Catalina Verdugo Trail, Glendale, CA

Catalina Verdugo Trail to Cerro Negro

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Catalina Verudgo Trail to Cerro Negro

    • Location: Glendale Sports Complex, 2220 Fern Lane, Glendale. From Los Angeles, take the 2 Freeway to Mountain St. (exit 18). Turn left and go 0.5 mile to Verudgo Rd. Turn right and follow Verdugo Rd. 0.2 mile. Stay right at a Y-junction and continue 1.1 mile to Fern Lane. Turn right and follow Fern 0.6 mile to the park entrance. Alternately, from I-210, take exit 18 for Ocean View Blvd. Turn right and go 0.7 mile to Verudgo Rd. Turn right and go 0.6 mile, then bear left to stay on Verdugo Rd. In another 0.8 mile, turn left onto Fern Lane and follow it 0.6 mile to the park.
    • Agency: City of Glendale
    • Distance: 4 miles
    • Elevation gain: 700 feet
    • Suggested time: 2 hours
    • Difficulty rating: PG
    • Best season: October – June
    • Recommended gear: hiking poles sun hat
    • Dogs: Allowed on leash
    • Cell phone reception: Good
    • Water: None
    • Restrooms: None
    • Camping: None
    • More information: Catalina Verdugo Trail Yelp page here; article about the trails here; AllTrails page here
    • Rating: 5

Like the nearby Hollywood Hills, the San Rafael Hills on the northern edge of Glendale might be dwarfed by the Verdugo and San Gabriel Mountains, but on clear days, their vantage point provides not-to-be-missed views. Cerro Negro (elevation 1,887) is the second tallest peak in the range. It can be reached via Cherry Canyon Park to the north or by the new (2013) Catalina Verudgo Trail leading from the Glendale Sports Complex, described below.

The Catalina Verdugo Trail, named for the nearby Catalina Verudgo Adobe, is a 2-mile loop in the slopes above the athletic fields of the Glendale Sports Complex. While most of the route is within eyesight and earshot of the 2 Freeway, there are a few spots along the loop that dip into the folds of the hillside and feel pleasantly secluded. A few benches are strategically located to provide views of the Verudgo Mountains and Hollywood Hills while some interpretive plaques describe the history of Glendale and the local botany, geology and wildlife.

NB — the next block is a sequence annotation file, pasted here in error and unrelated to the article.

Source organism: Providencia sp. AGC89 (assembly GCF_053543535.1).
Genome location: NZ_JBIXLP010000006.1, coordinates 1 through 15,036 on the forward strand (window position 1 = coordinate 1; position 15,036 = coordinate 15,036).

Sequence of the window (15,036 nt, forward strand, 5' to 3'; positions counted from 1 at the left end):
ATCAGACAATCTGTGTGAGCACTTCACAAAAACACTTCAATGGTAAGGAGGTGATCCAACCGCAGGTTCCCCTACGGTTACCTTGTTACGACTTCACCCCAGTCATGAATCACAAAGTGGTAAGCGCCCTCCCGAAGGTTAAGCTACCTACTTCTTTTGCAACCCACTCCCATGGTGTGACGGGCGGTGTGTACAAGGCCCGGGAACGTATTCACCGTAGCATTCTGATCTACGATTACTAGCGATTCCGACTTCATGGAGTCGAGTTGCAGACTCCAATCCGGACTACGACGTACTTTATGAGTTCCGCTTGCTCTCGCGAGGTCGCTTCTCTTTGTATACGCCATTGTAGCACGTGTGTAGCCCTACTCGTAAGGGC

The loop can be accessed from either end of the parking lot. At a junction (0.8 mile from the south end of the lot; 1.2 miles from the north end) you’ll reach a spur signed for the Ridge Motorway. Follow the single track a short distance where it meets a service road. Bear left and follow the service road a short distance to Ridge Motorway. By now you will be able to see your destination, a lookout tower and antenna facility on top of Cerro Negro to the northeast.

The Ridge Motorway follows the crest of the San Rafael Hills, soon reaching Camino San Rafael. Almost immediately it branches off again, paved at first, climbing higher along the ridge. After dropping to a junction with Flintridge Drive, it makes one final ascent, passing the backs of some opulent homes before climbing to Cerro Negro. The summit can be reached either by a use trail or the fire road.

While the antenna structure prevents a true 360-degree panorama, the views here are still impressive, dominated by the San Gabriel Mountains to the north and the Verudgos to the west. Also visible is Flint Peak to the south, the highest point in the San Rafael Hills along with Forest Lawn, downtown Los Angeles and a sliver of the Santa Monica Mountains. After enjoying the scenery, retrace your steps back to the Catalina Verdugo Trail and continue following the loop back to the parking lot.

Photo Gallery (click thumbnails to see the full sized versions)

Catalina Verdugo Trail, Glendale, CA
On the Catalina Verdugo Trail
Catalina Verdugo Trail, Glendale, CA
Greenery on the Catalina Verdugo Trail
Cerro Negro, Glendale, CA
Looking south from Cerro Negro
Cerro Negro, Glendale, CA
Looking north from Cerro Negro






Text and photography copyright 2017 by David W. Lockeretz, all rights reserved. Information and opinions provided are kept current to the best of the author’s ability. All readers hike at their own risk, and should be aware of the possible dangers of hiking, walking and other outdoor activities. By reading this, you agree not to hold the author or publisher of the content on this web site responsible for any injuries or inconveniences that may result from hiking on this trail. Check the informational links provided for up to date trail condition information.

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